Video

Questions to Ask

Self-Care / Prevention

For Vomiting

  1. Don’t smoke, drink alcohol, or take aspirin.

  2. Don’t eat solid foods. Don’t drink milk.

  3. Drink clear liquids at room temperature (not too hot or cold). Good examples are water, sport drinks, such as Gatorade; diluted fruit juices; ginger ale, etc. Take small sips. Drink only 1 to 2 ounces at a time. Stir carbonated beverages to get all the bubbles out before you sip them. Suck on ice chips if nothing else will stay down. {Note: For children, contact your child’s doctor about using over-the-counter (OTC) mixtures, such as Pedialyte.}

  4. Gradually return to a regular diet, but wait about 8 hours from the last time you vomited. Start with foods like dry toast, crackers, rice, and other foods that are easy to digest. Or, eat foods as tolerated. Avoid greasy or fatty foods.


For Nausea Without Vomiting

  1. Drink clear liquids. Eat small amounts of dry foods, such as soda crackers, if they help.

  2. Avoid things that irritate the stomach, such as alcohol and aspirin.

  3. For motion sickness, use an over-the-counter medicine, such as Dramamine. You could also try Sea-Bands, a wrist band product that uses acupressure on a certain point on the wrist to control motion sickness. Sporting goods stores and drugstores sell Sea-Bands.

Common Health Problems  »  Digestive & Urinary Problems

This is a video about how to treat nausea and vomiting with over the counting treatments and non-pharmacological treatments.

Signs & Symptoms

  1. Vomiting is throwing up the stomach’s contents. Dry heaves may precede or follow vomiting.

  2. Nausea is when you feel like you’re going to throw up.


Causes

  1. Viruses in the intestines. Eating spoiled food or eating or drinking too much.

  2. A side effect of some medications, such as certain antibiotics.

  3. Motion sickness. Morning sickness in pregnant females.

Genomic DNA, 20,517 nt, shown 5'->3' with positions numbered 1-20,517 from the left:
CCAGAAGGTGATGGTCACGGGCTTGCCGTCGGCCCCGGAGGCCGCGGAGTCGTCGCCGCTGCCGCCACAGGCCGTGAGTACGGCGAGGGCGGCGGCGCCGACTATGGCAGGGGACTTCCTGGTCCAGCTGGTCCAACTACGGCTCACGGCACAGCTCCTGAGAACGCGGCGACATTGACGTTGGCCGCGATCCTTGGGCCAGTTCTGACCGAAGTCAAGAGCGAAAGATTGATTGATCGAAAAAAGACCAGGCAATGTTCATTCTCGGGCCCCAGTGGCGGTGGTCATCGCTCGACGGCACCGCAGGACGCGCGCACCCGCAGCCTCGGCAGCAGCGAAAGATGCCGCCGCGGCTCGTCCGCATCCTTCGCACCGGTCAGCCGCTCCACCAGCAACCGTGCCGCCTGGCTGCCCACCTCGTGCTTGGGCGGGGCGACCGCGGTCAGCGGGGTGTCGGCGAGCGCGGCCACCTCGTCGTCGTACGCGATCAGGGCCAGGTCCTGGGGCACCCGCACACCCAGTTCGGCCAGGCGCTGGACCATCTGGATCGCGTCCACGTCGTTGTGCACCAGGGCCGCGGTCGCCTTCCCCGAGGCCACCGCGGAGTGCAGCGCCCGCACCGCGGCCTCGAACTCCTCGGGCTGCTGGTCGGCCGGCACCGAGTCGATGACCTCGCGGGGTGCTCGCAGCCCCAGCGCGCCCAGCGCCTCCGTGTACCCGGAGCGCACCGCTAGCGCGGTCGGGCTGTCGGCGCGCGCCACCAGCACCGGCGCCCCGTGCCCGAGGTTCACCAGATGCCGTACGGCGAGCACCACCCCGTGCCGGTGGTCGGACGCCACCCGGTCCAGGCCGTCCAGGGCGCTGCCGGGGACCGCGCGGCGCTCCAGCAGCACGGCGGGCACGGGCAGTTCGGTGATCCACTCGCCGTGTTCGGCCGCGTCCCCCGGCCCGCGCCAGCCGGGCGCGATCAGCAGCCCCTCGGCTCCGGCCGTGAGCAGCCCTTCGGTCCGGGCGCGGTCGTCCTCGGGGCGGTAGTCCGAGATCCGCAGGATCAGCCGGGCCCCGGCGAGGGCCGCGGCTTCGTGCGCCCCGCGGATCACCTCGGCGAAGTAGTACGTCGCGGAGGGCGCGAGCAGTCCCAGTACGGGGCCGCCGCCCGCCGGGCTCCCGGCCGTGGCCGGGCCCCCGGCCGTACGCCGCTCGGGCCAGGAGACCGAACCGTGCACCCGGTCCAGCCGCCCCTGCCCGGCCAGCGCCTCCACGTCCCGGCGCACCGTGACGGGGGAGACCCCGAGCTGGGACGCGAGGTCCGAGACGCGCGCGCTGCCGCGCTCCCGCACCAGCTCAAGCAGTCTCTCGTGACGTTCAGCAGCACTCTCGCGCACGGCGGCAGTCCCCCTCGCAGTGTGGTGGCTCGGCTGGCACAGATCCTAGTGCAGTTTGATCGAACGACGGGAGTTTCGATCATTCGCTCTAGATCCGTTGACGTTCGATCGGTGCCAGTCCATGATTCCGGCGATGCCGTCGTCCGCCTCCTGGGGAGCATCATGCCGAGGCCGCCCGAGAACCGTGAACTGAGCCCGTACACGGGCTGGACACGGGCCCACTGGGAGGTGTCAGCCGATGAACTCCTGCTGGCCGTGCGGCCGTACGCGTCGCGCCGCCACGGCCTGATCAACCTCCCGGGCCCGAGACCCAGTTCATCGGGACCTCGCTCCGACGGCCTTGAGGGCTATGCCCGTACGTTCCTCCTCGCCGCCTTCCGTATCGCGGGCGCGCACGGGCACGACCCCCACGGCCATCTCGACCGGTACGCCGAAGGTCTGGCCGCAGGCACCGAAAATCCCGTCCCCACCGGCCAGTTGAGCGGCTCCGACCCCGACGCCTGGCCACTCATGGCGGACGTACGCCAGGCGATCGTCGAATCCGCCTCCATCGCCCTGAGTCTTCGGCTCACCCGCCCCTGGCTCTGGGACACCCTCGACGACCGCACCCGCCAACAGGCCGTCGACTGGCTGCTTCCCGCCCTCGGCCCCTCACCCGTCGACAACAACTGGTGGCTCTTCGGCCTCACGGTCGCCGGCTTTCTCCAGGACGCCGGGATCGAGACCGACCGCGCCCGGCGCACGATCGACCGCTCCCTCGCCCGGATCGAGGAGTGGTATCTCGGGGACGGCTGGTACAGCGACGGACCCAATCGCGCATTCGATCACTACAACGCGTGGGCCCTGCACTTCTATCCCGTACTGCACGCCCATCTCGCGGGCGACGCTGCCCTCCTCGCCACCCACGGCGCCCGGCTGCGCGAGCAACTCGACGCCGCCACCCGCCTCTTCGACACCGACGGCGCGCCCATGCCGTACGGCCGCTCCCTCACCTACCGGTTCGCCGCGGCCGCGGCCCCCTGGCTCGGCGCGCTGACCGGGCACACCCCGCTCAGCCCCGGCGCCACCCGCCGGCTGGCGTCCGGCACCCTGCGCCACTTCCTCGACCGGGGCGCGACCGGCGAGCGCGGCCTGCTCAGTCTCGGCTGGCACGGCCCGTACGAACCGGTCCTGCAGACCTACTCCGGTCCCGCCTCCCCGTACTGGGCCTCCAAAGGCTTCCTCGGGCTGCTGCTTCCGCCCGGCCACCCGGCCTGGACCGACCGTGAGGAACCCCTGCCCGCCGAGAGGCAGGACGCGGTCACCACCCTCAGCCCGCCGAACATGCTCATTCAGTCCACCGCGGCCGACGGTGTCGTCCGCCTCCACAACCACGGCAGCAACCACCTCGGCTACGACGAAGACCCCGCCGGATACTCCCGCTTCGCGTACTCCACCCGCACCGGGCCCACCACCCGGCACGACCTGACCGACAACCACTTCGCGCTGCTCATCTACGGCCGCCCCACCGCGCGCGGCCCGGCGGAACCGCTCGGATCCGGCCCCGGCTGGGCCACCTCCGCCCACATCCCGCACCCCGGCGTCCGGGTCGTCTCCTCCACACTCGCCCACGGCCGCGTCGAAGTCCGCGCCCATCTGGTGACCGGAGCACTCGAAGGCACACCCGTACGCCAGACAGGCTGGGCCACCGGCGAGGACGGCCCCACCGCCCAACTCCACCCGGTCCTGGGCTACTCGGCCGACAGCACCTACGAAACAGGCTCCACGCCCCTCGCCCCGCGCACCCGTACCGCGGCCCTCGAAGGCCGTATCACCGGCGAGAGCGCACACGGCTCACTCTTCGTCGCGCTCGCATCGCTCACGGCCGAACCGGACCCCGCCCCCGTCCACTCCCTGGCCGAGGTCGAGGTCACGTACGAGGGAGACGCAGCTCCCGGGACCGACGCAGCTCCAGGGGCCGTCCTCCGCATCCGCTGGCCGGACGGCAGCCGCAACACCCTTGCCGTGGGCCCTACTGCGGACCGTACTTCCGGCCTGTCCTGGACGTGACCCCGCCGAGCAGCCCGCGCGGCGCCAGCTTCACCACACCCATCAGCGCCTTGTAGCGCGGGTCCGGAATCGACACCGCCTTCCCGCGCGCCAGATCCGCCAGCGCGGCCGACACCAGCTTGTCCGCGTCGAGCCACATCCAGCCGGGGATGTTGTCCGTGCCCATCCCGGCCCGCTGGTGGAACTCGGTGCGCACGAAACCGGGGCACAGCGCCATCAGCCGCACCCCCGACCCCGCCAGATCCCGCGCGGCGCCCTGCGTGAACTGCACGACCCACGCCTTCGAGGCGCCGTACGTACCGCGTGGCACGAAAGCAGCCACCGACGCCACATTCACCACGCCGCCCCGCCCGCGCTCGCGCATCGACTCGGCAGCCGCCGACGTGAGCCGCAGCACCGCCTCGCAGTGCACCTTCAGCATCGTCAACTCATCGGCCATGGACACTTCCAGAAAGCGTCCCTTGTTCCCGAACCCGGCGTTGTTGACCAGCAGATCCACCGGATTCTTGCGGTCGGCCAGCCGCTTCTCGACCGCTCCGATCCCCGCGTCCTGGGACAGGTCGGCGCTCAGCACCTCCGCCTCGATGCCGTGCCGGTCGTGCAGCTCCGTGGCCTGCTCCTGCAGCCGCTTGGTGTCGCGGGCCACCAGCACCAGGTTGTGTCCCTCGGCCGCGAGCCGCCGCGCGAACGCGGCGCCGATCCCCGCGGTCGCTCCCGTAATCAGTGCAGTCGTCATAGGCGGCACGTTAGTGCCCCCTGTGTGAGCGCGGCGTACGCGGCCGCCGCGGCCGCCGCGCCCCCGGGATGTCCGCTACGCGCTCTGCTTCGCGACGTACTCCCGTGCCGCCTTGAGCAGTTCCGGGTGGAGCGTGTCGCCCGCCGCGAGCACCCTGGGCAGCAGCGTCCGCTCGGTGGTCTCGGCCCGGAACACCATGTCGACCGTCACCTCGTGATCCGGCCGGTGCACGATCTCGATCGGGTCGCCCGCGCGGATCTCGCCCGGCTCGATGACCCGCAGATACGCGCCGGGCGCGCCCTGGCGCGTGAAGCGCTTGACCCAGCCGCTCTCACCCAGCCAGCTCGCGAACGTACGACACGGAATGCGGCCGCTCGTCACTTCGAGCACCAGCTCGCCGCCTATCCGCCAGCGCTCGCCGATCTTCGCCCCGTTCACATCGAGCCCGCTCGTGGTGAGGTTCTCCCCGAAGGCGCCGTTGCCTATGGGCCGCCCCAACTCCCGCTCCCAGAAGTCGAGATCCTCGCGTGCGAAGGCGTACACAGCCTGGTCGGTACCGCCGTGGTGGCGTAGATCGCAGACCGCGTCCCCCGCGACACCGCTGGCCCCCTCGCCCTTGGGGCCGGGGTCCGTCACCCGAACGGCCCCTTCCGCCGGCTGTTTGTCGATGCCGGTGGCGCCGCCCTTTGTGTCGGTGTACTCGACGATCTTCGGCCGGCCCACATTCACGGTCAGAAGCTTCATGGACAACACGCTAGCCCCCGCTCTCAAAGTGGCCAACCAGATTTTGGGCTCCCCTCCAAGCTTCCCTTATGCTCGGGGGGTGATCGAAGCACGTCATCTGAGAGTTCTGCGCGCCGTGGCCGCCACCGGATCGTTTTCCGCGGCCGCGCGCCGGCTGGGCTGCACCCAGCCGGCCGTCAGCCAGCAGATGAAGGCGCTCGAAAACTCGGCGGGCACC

4. Labyrinthitis. This is inflammation of an area in the ear. Often, a respiratory infection causes this.

  5. Migraine headaches.

  6. Acute glaucoma.

  7. Stomach ulcers. (See Peptic Ulcers.)

  8. Bowel obstruction.

  9. A concussion from a head injury.

  10. Hepatitis.

  11. Meningitis. This is inflammation of membranes that cover the brain and spinal cord.


{Note: Nausea and vomiting can be signs of having a date rape drug.}

Resources

HealthyLearn®

www.HealthyLearn.com. Click on MedlinePlus®.

With vomiting, do you have any of these problems?

  1. Any heart attack warning sign.

  2. One or more symptoms of meningitis.

  3. You vomit true, red blood or material that looks like coffee grounds.

With vomiting or nausea, do you have symptoms of a urinary tract infection?

In a baby or small child, has the vomiting lasted 2 to 6 hours? For others, has the vomiting lasted longer than 12 hours without getting better?

Are you taking medicines that don’t work if you vomit? High blood pressure pills are examples. Or, could you be pregnant?

With vomiting, do you have any of these problems?

  1. Sudden, severe pain in and around one eye, blurred vision, headache, and you see rainbow-colored halos around lights.

  2. Fainting or decreased level of consciousness.

  3. A head or abdominal injury happened a short time ago.

Do you have signs of dehydration?

Does very bad stomach pain last for more than 2 hours, interfere with daily activities, and keep hurting even after you vomit?

With vomiting, do the whites of your eyes or does your skin look yellow?

With nausea or vomiting, do you have ear pain or a feeling of fullness in an ear?

After a recent case of the flu or chicken pox, do you vomit repeatedly and have any other of these signs of Reye’s syndrome?

  1. Pain in the upper right area of the abdomen.

  2. Rapid mental status changes, such as agitation, confusion, or delirium.

  3. Increased pulse and breathing rate.

  4. Lethargy.

  5. Decreasing level of consciousness.

With vomiting, are signs of alcohol poisoning present?